I've done quite a bit of holiday hosting in my life, and even when it's a relatively small gathering, it's still a lot of work.
I always want to put my best foot (and best food) forward, but I've learned that it's equally important to remain calm and relaxed when hosting a holiday meal. When the host or hostess is completely stressed out, nobody has any fun!
The key to hosting a fun and stress-free holiday meal is planning ahead. The biggest mistake I used to make when it came to holiday hosting was over-focusing on the food and under-focusing on the planning.
Since I love to cook, I would spend a lot of time studying recipes, creating my menu, and making sure I had all of the right ingredients, but I'd forget about the other important aspects of planning a big meal.
These tips will help you to be the holiday hostess with the mostess, and ensure that by the time dinner is on the table, you're ready to enjoy it along with your guests.
4 Important Planning Tips for Hosting a Holiday Meal:
1. Schedule your make-ahead dishes.
Everyone loves to make things ahead, but you have to be strategic about when and how you plan your make-ahead dishes.
I like to make one dish several days ahead of time (perhaps a side dish or dessert that's freezer-friendly), make one or two things the day before the meal, and then space the remaining tasks throughout the day of the holiday meal so that there's only one dish I need to focus on right before dinner is served.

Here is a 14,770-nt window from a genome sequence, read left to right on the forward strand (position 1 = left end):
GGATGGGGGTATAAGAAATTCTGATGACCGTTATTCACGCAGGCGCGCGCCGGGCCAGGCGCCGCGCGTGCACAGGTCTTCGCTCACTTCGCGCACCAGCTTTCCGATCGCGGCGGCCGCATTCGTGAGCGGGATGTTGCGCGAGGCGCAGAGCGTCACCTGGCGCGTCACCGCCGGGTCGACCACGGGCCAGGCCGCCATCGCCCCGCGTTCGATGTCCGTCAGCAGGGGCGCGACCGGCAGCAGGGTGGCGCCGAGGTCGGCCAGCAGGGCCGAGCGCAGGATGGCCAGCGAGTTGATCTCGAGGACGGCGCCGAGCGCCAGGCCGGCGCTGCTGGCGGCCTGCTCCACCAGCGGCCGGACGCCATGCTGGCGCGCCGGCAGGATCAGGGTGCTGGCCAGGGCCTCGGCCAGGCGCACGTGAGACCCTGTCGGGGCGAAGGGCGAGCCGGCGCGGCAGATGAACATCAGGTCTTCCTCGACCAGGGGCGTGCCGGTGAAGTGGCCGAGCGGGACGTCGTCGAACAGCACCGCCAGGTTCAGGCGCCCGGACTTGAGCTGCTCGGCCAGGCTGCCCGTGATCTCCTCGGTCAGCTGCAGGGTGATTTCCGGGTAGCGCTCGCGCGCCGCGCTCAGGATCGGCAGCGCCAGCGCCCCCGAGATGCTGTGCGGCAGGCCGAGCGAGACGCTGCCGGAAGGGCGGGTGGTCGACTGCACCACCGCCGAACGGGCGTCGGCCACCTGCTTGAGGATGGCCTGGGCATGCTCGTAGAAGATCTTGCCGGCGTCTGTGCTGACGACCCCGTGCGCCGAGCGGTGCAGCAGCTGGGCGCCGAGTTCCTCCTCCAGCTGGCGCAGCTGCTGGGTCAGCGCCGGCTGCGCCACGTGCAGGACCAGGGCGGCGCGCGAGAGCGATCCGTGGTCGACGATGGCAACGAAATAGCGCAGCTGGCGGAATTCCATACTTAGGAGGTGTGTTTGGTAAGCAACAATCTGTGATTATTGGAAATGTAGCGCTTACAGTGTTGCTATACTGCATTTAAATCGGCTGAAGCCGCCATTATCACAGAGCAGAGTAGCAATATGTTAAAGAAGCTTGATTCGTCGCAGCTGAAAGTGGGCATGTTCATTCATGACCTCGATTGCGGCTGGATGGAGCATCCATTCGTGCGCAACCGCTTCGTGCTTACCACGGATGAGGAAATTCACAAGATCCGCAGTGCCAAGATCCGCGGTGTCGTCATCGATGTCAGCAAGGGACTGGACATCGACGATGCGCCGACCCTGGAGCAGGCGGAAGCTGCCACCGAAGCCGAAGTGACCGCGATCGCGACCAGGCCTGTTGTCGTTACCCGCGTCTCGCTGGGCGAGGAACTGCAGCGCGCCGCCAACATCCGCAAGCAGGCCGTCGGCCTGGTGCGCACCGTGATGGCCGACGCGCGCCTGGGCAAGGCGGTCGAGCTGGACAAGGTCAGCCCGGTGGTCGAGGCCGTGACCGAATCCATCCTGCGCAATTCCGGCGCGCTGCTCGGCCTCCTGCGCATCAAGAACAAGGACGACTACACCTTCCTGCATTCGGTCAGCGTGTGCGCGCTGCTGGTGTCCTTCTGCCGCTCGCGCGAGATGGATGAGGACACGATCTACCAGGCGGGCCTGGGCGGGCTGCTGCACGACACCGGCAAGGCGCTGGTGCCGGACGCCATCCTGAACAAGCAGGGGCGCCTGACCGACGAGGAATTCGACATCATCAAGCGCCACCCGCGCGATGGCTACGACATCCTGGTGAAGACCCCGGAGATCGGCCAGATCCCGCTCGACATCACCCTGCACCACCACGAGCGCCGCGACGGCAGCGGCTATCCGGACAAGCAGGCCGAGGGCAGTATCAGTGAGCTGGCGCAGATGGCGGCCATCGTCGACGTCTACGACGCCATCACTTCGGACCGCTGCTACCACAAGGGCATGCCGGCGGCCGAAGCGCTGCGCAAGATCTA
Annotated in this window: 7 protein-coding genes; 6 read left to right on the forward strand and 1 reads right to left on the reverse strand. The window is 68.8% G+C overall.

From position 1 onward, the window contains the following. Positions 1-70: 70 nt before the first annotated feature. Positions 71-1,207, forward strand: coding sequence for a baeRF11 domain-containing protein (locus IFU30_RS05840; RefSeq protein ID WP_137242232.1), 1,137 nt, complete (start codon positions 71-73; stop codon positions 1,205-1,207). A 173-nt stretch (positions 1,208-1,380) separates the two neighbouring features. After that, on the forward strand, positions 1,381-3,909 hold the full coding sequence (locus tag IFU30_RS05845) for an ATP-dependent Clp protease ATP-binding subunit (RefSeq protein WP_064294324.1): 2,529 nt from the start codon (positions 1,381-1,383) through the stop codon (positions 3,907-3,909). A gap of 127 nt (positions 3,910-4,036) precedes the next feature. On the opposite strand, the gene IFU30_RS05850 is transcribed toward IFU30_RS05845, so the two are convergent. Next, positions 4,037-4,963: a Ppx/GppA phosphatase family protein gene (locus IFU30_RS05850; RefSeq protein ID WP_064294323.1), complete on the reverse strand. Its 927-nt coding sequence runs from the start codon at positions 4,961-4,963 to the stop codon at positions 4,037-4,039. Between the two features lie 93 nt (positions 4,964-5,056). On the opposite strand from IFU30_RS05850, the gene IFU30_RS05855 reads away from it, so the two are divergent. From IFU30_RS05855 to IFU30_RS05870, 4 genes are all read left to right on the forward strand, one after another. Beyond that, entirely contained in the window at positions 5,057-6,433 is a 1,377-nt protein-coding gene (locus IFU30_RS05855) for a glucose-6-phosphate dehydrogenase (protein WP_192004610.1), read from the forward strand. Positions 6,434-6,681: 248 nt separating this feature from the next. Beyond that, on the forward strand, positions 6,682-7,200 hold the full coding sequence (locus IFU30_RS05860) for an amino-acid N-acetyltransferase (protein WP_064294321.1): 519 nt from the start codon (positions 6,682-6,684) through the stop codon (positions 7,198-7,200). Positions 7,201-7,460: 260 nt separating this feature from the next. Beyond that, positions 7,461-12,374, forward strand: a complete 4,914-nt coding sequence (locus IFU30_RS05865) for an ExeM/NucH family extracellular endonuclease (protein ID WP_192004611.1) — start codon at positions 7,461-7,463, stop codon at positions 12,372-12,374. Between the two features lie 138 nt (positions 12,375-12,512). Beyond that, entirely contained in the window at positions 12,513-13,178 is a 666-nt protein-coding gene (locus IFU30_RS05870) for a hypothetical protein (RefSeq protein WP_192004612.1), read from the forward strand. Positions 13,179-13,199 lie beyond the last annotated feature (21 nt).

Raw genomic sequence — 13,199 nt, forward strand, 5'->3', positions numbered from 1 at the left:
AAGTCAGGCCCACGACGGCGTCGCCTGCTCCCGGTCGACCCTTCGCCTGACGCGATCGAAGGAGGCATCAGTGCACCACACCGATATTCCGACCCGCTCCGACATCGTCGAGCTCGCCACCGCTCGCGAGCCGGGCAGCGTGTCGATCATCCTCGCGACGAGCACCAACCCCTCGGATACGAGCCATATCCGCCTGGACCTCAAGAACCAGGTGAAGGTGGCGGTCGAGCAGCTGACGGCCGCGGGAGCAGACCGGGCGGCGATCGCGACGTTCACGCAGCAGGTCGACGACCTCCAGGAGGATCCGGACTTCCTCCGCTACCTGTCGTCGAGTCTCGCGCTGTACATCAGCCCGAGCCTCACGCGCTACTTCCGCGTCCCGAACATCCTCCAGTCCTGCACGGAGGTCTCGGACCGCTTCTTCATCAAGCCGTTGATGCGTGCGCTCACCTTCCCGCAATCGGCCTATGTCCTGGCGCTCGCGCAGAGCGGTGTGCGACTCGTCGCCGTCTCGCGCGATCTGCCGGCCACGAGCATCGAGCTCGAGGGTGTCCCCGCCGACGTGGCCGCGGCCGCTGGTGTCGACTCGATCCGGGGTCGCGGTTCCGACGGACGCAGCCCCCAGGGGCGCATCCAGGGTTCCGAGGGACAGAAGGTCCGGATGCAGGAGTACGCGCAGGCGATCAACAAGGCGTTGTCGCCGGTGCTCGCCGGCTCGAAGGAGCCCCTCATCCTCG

One of my favorite things to make ahead is mashed potatoes. I make my potatoes at least an hour or two before dinner-time, and use my slow cooker to keep them warm. They come out perfectly fluffy, hot, and delicious every time.
You can also prepare a stuffing casserole up to a day in advance and then just bake it right before serving.
2. Take inventory of the pots, pans, burner space, oven space, and serving dishes you'll need.
I can't tell you how many times I found myself hunting for my large sauté pan on the day of a holiday meal only to realize it was already in use.
Sometimes I'd discover that two things needed to be in the oven at the exact same time, but at different temperatures. Or, I'd get ready to serve my lovely mashed potatoes and find that my sole remaining serving dish was an old, ugly chipped bowl.
Before you finalize your menu, take into account the cookware and serveware you'll need so that you can buy or borrow anything you're lacking.
3. Create an hourly schedule for the day you're cooking.
On the day before your event, write out a full hour-by-hour schedule of what needs to be done when so that your day is evenly paced.
- When does the turkey or roast go in the oven?
- What time do you want to start chopping your brussels sprouts?
- How long will you need to warm your dinner rolls or bake your sweet potatoes?
This will ensure everything flows smoothly on the day of your holiday meal, and you'll wake up knowing exactly what you need to do instead of feeling stressed and disorganized.
4. Don't be afraid to go pre-made.
The #1 source of stress when it comes to hosting a holiday meal is trying to do too much.
No holiday host or hostess can be expected to create a fantastic appetizer display, roast a turkey, make three side dishes from scratch, bake a pie, clean and decorate the house, and remain sane.
PS: If you want to make cooking even easier, I highly suggest you check out my Dry Brine Turkey Recipe.
Focus on a few things that you feel you can manageably handle, and either outsource the other dishes to guests, or pick up some pre-made things that only require opening and re-plating or re-heating.
Most grocery stores offer a variety of high quality pre-made appetizers, side dishes, and desserts that are really delicious, and will give you one less thing to worry about on the day of your meal.
Or, check out local restaurants for inexpensive take-out or catering items.
Please comment below with any holiday hosting tips or questions of your own. I hope you all have a wonderful and stress-free holiday season. :)